The Jackson County Sheriff's Office is working to hire more corrections officers.
It's an issue reported in counties across North Alabama.
"We've had serious fights where one of our corrections deputies was hurt pretty bad," said Sheriff Chuck Phillips.
Phillips says under-staffing has been an issue at the Jackson County Jail for years, but right now it's particularly bad. He says one corrections officer is leaving in 2 weeks. Another was fired this month after his arrest for bringing contraband in the jail.
"It's kind of like a skeleton crew even when everybody's here," said Phillips.
The Jackson County Commission chairman and sheriff said the money just isn't in the budget to hire more deputies.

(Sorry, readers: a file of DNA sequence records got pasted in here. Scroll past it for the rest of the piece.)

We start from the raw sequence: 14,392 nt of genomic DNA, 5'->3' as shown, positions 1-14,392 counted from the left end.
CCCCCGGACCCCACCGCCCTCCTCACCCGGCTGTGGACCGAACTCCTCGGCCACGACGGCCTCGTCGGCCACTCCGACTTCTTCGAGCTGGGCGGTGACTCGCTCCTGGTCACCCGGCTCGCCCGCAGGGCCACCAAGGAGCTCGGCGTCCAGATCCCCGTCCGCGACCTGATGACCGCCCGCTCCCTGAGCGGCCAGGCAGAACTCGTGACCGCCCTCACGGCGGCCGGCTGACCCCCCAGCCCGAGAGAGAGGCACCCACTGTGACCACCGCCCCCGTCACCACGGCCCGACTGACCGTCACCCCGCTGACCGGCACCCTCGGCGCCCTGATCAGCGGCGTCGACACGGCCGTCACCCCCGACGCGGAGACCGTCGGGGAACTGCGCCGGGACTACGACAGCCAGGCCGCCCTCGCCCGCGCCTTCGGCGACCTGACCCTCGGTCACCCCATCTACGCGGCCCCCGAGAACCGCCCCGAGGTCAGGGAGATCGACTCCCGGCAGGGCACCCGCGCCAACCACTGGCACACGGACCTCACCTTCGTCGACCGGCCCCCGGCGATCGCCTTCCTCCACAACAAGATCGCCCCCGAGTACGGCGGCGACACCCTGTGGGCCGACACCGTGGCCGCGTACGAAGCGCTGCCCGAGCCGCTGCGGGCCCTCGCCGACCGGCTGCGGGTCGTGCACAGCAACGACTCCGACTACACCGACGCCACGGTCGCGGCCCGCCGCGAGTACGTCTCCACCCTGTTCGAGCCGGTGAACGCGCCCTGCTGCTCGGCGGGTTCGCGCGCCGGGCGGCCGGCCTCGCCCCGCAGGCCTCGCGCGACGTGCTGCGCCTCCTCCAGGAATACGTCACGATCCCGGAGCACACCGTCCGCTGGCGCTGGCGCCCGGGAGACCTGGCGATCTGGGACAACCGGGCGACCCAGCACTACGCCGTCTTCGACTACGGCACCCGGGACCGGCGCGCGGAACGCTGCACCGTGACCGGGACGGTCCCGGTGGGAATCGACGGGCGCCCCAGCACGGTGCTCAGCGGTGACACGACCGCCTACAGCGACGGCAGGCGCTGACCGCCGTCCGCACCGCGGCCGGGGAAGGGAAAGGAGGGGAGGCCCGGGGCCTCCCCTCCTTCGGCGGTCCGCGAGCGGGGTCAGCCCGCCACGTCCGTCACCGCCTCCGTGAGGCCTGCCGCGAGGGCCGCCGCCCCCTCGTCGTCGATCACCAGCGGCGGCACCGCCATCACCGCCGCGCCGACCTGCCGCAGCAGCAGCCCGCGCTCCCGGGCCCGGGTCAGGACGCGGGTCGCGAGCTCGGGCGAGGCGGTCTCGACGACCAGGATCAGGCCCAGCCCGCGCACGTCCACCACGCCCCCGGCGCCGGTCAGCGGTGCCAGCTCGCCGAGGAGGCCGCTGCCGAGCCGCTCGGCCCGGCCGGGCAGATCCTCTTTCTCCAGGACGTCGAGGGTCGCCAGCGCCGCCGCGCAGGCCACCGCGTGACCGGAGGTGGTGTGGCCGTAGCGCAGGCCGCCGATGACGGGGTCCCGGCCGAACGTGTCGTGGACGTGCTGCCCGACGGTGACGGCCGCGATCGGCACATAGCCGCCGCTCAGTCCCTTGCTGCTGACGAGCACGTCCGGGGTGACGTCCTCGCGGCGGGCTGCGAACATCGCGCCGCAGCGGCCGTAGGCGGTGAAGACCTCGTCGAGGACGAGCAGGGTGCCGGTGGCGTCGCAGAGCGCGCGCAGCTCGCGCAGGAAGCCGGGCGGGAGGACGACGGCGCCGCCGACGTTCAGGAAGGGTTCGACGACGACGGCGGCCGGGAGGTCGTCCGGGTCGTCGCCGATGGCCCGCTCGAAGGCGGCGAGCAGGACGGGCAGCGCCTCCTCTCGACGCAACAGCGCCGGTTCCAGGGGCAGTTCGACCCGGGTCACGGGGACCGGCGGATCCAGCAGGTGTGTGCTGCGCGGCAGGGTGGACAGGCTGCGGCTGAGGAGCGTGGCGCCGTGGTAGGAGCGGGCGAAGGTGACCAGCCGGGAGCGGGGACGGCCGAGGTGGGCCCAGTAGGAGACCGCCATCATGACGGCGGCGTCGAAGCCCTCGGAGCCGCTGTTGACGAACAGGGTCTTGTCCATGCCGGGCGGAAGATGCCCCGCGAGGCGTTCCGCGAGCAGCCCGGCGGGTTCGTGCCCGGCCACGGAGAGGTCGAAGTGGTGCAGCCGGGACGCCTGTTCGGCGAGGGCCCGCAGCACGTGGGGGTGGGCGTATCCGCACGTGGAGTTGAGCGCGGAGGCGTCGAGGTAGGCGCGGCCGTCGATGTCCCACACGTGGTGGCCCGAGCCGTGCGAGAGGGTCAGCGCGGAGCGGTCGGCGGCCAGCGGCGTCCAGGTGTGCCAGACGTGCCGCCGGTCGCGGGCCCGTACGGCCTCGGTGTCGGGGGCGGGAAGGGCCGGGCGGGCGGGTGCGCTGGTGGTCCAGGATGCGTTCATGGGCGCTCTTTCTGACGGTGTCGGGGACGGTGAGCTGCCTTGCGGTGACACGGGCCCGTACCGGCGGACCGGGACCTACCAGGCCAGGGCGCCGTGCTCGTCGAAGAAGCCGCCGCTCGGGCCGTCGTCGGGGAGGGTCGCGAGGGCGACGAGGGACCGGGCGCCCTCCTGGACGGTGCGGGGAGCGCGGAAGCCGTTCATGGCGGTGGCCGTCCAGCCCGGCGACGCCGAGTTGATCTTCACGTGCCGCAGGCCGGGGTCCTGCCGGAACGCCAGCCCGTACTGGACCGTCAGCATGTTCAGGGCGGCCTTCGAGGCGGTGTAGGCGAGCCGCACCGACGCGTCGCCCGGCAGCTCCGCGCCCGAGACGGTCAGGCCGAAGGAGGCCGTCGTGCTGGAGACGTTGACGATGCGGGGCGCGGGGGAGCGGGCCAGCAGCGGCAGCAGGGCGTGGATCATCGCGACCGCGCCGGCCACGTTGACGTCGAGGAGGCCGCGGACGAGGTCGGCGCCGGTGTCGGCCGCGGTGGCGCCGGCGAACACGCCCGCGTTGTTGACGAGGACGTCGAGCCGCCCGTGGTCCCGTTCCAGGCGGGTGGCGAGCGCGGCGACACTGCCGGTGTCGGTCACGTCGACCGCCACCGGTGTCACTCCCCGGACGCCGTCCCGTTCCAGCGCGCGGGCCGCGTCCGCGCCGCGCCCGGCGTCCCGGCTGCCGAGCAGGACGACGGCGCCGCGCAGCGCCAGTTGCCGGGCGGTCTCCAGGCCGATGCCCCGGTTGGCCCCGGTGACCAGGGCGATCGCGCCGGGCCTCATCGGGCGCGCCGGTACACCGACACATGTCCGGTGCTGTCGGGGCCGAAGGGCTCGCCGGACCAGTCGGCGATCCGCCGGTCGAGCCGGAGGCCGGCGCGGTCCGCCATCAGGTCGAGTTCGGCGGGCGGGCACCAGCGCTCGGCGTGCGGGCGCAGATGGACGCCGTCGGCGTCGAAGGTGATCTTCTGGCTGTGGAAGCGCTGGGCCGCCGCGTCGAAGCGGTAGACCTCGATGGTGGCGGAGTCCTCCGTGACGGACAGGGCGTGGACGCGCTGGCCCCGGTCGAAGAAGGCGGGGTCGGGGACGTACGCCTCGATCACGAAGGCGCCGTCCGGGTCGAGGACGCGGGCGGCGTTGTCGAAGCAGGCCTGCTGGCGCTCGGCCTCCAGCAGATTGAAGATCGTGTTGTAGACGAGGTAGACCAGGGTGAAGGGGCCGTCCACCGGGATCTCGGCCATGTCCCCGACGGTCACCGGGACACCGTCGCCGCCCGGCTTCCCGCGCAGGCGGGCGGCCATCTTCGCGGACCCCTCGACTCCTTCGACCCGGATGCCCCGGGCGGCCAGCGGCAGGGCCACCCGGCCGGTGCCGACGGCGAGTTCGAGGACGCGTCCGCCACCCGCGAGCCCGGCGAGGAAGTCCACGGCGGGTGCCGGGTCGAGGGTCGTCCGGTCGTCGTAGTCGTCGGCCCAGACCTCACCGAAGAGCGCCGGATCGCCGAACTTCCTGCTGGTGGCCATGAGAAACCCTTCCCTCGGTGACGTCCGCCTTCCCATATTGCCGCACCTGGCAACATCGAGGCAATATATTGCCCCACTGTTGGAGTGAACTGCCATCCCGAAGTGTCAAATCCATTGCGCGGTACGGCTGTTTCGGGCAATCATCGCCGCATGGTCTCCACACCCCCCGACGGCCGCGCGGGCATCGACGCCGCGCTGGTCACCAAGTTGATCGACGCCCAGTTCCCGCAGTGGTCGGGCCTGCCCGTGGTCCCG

"Jackson County doesn't have enough income to put extra jail staff here," said Phillips.
While the sheriff isn't necessarily advocating for a tax increase, commission chair Tim Guffey says a penny sales tax increase would raise $6 million for the county in 1 year. He wants those funds to go toward roads, bridges, deputies and building maintenance.
Some taxpayers said they're willing to pay more to get this done.
"Because we need a few more officers....We need more protection," said Linda Bozarth.
Lawmakers say that sentiment doesn't translate to the voting booth. A one-cent increase was voted down in 2015, but could be on the ballot again sometime next year. In the meantime, the sheriff's office is working with what it has and sometimes asking nearby agencies for help.
For the tax increase to get on the ballot the state lawmakers would have to approve it. The legislative session starts back up again in February.